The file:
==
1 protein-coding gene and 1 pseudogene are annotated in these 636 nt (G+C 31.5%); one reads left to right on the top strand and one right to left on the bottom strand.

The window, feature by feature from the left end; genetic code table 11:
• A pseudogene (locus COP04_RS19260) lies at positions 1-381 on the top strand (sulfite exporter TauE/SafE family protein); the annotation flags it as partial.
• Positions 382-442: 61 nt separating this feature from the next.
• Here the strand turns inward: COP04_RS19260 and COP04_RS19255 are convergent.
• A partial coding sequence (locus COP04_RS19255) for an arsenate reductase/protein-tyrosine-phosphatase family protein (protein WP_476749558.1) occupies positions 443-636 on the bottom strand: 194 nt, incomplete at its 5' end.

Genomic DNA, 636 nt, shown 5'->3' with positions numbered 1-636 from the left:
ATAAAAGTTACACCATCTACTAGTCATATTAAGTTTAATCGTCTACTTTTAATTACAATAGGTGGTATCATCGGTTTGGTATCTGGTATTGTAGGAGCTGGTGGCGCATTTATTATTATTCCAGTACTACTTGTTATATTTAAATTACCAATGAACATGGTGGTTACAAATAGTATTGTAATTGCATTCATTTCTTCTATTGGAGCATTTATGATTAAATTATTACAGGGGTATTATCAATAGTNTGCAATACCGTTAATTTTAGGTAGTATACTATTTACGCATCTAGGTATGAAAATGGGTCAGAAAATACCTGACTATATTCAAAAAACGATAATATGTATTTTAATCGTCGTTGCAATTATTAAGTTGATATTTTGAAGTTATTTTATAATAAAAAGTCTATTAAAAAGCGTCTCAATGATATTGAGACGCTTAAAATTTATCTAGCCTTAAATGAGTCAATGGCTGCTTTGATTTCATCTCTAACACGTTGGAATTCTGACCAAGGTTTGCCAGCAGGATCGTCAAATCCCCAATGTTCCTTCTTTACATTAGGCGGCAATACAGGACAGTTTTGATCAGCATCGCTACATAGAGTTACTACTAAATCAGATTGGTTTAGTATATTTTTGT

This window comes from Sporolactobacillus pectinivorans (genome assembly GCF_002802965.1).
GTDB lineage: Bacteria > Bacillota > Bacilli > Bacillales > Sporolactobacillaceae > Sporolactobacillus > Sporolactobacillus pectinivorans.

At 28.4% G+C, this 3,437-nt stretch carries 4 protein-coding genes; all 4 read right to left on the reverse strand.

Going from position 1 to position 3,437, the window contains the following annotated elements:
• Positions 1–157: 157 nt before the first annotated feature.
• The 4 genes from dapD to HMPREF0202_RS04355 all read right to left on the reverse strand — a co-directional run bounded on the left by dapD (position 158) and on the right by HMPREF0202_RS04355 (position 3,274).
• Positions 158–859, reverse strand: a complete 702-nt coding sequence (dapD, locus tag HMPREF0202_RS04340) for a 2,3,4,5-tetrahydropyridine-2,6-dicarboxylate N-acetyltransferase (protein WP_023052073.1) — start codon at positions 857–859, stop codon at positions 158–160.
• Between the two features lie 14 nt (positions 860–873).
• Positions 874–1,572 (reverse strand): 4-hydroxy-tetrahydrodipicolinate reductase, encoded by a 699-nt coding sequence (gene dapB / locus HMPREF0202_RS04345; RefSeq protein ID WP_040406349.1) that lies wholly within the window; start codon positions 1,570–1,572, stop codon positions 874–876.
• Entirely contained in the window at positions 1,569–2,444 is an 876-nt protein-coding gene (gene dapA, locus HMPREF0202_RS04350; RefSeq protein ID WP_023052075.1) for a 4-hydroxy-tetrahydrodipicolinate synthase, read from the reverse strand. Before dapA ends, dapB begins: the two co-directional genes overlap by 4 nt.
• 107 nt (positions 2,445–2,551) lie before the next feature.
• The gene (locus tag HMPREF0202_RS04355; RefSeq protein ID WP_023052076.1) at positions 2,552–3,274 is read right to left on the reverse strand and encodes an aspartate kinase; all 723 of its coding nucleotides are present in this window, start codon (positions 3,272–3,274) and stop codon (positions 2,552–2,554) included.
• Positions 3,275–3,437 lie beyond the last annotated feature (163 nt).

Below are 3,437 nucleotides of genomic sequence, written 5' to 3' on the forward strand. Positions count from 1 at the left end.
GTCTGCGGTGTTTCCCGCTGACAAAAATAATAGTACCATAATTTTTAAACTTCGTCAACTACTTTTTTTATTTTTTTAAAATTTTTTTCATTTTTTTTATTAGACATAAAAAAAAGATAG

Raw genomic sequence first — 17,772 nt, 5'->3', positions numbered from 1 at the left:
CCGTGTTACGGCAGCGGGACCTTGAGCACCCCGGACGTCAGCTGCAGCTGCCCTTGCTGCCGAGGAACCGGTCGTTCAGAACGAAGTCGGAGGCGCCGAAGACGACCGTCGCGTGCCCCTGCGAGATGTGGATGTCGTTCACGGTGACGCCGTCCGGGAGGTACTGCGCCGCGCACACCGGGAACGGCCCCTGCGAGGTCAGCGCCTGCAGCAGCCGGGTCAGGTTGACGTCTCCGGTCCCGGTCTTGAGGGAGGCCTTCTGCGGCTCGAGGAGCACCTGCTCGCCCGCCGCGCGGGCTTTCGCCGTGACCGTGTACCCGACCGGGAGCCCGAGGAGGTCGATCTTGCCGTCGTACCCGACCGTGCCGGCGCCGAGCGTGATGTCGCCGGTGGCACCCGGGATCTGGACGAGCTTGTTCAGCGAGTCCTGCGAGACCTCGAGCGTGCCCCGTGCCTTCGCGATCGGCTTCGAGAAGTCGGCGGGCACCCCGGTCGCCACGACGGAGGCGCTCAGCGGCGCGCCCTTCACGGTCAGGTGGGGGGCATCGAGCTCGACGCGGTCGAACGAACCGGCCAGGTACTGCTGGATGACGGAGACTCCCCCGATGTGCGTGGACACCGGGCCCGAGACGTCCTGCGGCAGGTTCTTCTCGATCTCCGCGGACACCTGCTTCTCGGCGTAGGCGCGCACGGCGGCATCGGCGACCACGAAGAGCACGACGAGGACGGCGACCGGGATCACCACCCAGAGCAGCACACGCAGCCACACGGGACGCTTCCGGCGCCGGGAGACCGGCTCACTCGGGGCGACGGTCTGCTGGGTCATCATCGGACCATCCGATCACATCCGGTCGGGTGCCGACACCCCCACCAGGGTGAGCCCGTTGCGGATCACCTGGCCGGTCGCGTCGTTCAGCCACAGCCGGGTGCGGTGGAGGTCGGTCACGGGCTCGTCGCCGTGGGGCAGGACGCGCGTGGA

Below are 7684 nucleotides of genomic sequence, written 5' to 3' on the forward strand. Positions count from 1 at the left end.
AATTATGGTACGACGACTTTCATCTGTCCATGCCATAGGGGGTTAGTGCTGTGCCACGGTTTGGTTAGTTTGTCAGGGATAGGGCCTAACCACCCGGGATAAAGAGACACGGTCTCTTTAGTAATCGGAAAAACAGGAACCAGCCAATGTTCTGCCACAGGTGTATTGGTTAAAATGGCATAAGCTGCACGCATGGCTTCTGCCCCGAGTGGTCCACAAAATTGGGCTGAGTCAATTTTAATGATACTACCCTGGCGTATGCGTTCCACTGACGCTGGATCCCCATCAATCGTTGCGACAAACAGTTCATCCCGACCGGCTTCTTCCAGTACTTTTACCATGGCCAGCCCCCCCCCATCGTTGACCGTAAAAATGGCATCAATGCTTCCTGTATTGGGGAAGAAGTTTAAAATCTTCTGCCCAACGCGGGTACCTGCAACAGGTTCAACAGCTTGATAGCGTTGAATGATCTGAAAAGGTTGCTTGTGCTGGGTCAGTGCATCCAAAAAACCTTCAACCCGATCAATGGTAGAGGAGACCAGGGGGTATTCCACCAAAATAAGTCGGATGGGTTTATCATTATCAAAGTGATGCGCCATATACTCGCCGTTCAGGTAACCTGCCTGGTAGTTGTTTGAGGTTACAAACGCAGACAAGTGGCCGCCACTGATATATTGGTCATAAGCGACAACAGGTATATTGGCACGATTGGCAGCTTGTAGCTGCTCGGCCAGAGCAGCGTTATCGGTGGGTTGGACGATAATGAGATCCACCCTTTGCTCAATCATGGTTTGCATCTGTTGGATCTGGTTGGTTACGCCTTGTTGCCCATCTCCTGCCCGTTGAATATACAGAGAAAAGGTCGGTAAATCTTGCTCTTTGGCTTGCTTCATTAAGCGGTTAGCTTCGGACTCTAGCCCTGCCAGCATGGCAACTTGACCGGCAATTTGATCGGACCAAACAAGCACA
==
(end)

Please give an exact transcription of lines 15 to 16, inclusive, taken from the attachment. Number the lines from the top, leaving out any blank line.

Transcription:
• Positions 158–859, reverse strand: a complete 702-nt coding sequence (dapD, locus tag HMPREF0202_RS04340) for a 2,3,4,5-tetrahydropyridine-2,6-dicarboxylate N-acetyltransferase (protein WP_023052073.1) — start codon at positions 857–859, stop codon at positions 158–160.
• Between the two features lie 14 nt (positions 860–873).